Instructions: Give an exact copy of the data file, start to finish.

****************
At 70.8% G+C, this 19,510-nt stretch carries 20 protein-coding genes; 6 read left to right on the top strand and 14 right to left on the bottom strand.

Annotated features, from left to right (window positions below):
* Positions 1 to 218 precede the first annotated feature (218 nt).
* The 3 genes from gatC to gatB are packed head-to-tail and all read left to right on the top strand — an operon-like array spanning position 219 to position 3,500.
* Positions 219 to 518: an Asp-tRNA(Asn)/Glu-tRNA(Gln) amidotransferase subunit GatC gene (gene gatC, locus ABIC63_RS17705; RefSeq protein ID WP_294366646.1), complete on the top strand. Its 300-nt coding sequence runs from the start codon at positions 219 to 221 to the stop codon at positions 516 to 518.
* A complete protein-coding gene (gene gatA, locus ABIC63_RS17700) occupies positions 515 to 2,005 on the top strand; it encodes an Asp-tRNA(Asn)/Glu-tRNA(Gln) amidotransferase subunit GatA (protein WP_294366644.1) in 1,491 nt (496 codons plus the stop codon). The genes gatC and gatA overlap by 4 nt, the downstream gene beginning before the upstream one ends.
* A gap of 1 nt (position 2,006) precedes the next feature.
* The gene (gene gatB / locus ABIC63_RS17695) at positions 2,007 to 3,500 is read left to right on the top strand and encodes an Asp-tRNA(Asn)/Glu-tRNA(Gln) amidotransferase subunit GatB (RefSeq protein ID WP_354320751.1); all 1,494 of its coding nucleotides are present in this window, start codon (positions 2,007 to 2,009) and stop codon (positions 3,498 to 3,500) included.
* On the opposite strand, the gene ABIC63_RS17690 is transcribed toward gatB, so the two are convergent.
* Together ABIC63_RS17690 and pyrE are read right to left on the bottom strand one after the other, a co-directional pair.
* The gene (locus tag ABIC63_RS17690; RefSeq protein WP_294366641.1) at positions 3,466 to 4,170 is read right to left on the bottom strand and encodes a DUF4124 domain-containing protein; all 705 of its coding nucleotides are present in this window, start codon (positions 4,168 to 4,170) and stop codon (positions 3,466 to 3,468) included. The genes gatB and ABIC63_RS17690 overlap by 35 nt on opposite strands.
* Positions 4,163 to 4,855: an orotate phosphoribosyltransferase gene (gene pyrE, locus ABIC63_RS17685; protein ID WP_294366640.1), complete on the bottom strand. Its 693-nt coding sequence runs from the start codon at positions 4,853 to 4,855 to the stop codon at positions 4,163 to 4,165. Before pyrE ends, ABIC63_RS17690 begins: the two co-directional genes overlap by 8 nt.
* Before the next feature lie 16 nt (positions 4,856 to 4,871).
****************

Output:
At 70.8% G+C, this 19,510-nt stretch carries 20 protein-coding genes; 6 read left to right on the top strand and 14 right to left on the bottom strand.

Annotated features, from left to right (window positions below):
* Positions 1 to 218 precede the first annotated feature (218 nt).
* The 3 genes from gatC to gatB are packed head-to-tail and all read left to right on the top strand — an operon-like array spanning position 219 to position 3,500.
* Positions 219 to 518: an Asp-tRNA(Asn)/Glu-tRNA(Gln) amidotransferase subunit GatC gene (gene gatC, locus ABIC63_RS17705; RefSeq protein ID WP_294366646.1), complete on the top strand. Its 300-nt coding sequence runs from the start codon at positions 219 to 221 to the stop codon at positions 516 to 518.
* A complete protein-coding gene (gene gatA, locus ABIC63_RS17700) occupies positions 515 to 2,005 on the top strand; it encodes an Asp-tRNA(Asn)/Glu-tRNA(Gln) amidotransferase subunit GatA (protein WP_294366644.1) in 1,491 nt (496 codons plus the stop codon). The genes gatC and gatA overlap by 4 nt, the downstream gene beginning before the upstream one ends.
* A gap of 1 nt (position 2,006) precedes the next feature.
* The gene (gene gatB / locus ABIC63_RS17695) at positions 2,007 to 3,500 is read left to right on the top strand and encodes an Asp-tRNA(Asn)/Glu-tRNA(Gln) amidotransferase subunit GatB (RefSeq protein ID WP_354320751.1); all 1,494 of its coding nucleotides are present in this window, start codon (positions 2,007 to 2,009) and stop codon (positions 3,498 to 3,500) included.
* On the opposite strand, the gene ABIC63_RS17690 is transcribed toward gatB, so the two are convergent.
* Together ABIC63_RS17690 and pyrE are read right to left on the bottom strand one after the other, a co-directional pair.
* The gene (locus tag ABIC63_RS17690; RefSeq protein WP_294366641.1) at positions 3,466 to 4,170 is read right to left on the bottom strand and encodes a DUF4124 domain-containing protein; all 705 of its coding nucleotides are present in this window, start codon (positions 4,168 to 4,170) and stop codon (positions 3,466 to 3,468) included. The genes gatB and ABIC63_RS17690 overlap by 35 nt on opposite strands.
* Positions 4,163 to 4,855: an orotate phosphoribosyltransferase gene (gene pyrE, locus ABIC63_RS17685; protein ID WP_294366640.1), complete on the bottom strand. Its 693-nt coding sequence runs from the start codon at positions 4,853 to 4,855 to the stop codon at positions 4,163 to 4,165. Before pyrE ends, ABIC63_RS17690 begins: the two co-directional genes overlap by 8 nt.
* Before the next feature lie 16 nt (positions 4,856 to 4,871).